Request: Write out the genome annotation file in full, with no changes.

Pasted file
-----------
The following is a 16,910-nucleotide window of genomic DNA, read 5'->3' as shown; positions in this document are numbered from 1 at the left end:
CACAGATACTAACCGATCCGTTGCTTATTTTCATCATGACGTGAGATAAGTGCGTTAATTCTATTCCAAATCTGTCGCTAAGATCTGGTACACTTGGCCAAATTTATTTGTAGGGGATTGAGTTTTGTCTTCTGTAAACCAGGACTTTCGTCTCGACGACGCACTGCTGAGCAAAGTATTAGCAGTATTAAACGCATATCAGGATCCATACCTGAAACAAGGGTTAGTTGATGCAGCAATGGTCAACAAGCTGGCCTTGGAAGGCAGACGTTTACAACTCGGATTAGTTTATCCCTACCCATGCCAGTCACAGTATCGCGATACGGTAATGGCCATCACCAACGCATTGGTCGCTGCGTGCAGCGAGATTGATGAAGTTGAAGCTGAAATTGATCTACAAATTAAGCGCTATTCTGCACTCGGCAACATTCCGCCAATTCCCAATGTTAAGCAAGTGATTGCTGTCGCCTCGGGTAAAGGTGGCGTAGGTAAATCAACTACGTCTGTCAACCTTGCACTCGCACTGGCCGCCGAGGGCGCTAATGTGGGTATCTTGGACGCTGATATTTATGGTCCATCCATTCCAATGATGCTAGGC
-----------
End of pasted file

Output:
The following is a 16,910-nucleotide window of genomic DNA, read 5'->3' as shown; positions in this document are numbered from 1 at the left end:
CACAGATACTAACCGATCCGTTGCTTATTTTCATCATGACGTGAGATAAGTGCGTTAATTCTATTCCAAATCTGTCGCTAAGATCTGGTACACTTGGCCAAATTTATTTGTAGGGGATTGAGTTTTGTCTTCTGTAAACCAGGACTTTCGTCTCGACGACGCACTGCTGAGCAAAGTATTAGCAGTATTAAACGCATATCAGGATCCATACCTGAAACAAGGGTTAGTTGATGCAGCAATGGTCAACAAGCTGGCCTTGGAAGGCAGACGTTTACAACTCGGATTAGTTTATCCCTACCCATGCCAGTCACAGTATCGCGATACGGTAATGGCCATCACCAACGCATTGGTCGCTGCGTGCAGCGAGATTGATGAAGTTGAAGCTGAAATTGATCTACAAATTAAGCGCTATTCTGCACTCGGCAACATTCCGCCAATTCCCAATGTTAAGCAAGTGATTGCTGTCGCCTCGGGTAAAGGTGGCGTAGGTAAATCAACTACGTCTGTCAACCTTGCACTCGCACTGGCCGCCGAGGGCGCTAATGTGGGTATCTTGGACGCTGATATTTATGGTCCATCCATTCCAATGATGCTAGGC